Monday, May 3, 2010


Today, an Australian friend and I visited 北海公园 (Beihai Park) near the Forbidden City. The park is situated around the northern part of a lake in the middle of Beijing, and it's a good place to relax, stroll around or ride a boat. But the best part of the park are the 龙 (dragons) - specifically, the Nine Dragon Screen that I'm posing in front of. (They could have called it the 635 Dragon Screen - because that's the total number of dragons on it - but they went with nine because there are nine really big ones on each side.) The wall was built in 1756, but the dragons are in good shape - and they still look scary!

After inspecting the dragon screen, we hopped on a boat for a short ride across Beihai to Jade Island, where the White Dagoba is located atop a hill. (See photo.) It is another Lama temple, built for the Dalai Lama in 1651 - and rebuilt in 1741. We climbed up the hill and through some ancient caves to see the dagoba and to get a view of the surroundings. We could see the rest of the park, Jingshan Hill, the Forbidden City - and other areas of the city.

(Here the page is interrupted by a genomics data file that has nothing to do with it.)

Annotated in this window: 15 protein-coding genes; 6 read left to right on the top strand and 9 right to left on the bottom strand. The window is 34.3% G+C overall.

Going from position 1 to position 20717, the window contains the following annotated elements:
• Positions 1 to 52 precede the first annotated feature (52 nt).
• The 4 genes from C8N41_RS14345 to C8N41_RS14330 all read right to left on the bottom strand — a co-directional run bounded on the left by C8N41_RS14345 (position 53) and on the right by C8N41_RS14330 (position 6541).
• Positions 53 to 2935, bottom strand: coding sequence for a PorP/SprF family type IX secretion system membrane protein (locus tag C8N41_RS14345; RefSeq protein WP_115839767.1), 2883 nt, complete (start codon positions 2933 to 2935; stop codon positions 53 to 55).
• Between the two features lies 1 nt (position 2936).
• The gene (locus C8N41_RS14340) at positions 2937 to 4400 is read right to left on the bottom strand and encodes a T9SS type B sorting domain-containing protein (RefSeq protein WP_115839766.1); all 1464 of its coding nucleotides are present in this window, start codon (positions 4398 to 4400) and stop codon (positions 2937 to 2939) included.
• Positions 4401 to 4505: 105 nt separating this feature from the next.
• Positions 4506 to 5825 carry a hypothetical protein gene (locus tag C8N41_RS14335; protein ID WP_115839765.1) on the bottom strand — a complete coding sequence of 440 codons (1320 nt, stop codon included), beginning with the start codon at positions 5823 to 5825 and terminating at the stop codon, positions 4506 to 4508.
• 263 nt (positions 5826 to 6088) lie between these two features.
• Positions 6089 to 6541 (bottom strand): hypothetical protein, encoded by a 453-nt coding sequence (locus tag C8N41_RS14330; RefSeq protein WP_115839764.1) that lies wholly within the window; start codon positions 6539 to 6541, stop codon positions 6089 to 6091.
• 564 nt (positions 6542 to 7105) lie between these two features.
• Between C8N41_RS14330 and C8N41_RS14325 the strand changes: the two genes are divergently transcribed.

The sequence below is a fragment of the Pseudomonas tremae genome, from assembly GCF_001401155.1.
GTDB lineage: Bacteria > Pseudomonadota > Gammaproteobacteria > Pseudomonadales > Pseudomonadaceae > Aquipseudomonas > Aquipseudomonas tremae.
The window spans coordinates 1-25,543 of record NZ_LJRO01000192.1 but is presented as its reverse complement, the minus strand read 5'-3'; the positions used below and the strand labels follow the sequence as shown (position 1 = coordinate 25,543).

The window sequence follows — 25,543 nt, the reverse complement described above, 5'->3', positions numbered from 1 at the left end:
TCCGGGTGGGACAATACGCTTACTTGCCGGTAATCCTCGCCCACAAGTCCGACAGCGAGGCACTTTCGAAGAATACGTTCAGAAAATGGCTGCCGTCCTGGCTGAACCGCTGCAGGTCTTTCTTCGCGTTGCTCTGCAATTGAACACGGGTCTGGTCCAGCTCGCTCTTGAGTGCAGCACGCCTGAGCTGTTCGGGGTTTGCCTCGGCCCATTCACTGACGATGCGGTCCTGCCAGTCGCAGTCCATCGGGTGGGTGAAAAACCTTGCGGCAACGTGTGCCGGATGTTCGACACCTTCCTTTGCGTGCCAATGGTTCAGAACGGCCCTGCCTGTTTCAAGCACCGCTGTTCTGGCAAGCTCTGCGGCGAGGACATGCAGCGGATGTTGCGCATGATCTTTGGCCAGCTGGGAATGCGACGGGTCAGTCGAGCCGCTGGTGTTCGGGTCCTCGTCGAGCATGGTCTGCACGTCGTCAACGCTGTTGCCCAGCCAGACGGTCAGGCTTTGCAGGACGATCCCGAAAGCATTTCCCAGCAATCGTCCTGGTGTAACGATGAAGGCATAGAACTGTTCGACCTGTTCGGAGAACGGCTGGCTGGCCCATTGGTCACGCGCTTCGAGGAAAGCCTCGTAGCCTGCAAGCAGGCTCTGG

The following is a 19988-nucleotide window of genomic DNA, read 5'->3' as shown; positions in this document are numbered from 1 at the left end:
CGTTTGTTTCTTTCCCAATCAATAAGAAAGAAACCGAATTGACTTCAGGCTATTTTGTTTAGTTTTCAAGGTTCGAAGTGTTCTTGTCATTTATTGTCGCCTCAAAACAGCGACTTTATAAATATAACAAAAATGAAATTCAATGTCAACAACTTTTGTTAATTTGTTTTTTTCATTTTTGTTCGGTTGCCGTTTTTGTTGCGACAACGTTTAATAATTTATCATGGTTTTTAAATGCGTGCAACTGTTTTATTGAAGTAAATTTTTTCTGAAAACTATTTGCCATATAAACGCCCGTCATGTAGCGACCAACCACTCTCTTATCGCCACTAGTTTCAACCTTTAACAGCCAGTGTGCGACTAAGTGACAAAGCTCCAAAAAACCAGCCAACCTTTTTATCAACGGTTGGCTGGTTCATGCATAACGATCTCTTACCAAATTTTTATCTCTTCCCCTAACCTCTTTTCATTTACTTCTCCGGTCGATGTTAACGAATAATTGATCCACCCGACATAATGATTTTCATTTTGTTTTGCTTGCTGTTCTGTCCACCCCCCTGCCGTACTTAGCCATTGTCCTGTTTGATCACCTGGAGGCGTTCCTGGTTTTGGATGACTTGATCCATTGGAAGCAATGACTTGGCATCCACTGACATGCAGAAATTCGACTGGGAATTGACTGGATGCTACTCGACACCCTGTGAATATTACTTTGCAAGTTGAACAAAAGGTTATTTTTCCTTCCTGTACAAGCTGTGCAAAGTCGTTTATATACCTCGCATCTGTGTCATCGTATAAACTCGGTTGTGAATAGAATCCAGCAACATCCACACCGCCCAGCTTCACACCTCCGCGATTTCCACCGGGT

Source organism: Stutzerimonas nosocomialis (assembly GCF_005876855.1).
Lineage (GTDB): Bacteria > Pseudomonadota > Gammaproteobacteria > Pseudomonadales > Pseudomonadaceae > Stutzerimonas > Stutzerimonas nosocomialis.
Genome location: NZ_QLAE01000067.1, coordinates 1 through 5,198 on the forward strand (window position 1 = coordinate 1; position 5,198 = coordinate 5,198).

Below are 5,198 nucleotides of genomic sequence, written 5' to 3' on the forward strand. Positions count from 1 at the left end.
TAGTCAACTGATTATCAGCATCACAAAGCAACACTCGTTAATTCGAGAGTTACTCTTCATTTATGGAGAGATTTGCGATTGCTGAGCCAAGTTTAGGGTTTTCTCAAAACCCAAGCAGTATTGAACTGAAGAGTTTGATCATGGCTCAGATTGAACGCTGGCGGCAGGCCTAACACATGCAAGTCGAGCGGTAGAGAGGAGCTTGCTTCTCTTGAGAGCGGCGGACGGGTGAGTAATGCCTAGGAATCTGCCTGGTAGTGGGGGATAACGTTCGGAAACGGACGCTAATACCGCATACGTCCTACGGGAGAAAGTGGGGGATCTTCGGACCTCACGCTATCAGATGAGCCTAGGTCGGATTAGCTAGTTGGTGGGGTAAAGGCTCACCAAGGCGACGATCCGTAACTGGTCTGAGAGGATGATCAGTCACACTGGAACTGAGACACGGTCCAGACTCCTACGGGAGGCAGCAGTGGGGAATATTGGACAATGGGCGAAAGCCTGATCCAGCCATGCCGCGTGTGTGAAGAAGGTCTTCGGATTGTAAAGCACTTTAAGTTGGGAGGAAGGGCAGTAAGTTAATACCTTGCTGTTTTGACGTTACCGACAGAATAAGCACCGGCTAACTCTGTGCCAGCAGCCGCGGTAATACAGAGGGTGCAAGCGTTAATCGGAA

By this time we were getting hungry. I knew this because I considered eating food from a street vendor in the park. After several failed attempts to get a taxi to take us two 外国人 (foreigners) to a particular famous Peking duck place, we ended up walking along the sidewalk just outside the walls of Zhongnanhai (the Communist Party's leadership compound) and settling for some soup and noodles. (The waitress told me it was shredded pork in my noodles, but I wasn't so sure.)

From my vantage point in the noodle restaurant, I watched the people walking down the street. It's still a holiday weekend here, so there was a lot of activity. I saw one very old Chinese man walking alone past Zhongnanhai, dressed in a suit that probably fit him 30 years ago, but now he's swimming in it. He was wearing three rather large red medals, unevenly attached to the left side of his jacket. I really wanted to know what his story was. I couldn't help but think that he may have been a hero in the revolution (which is possible if he is in his 80s), and how it was kind of sad that he was all by himself on the holiday.


No comments: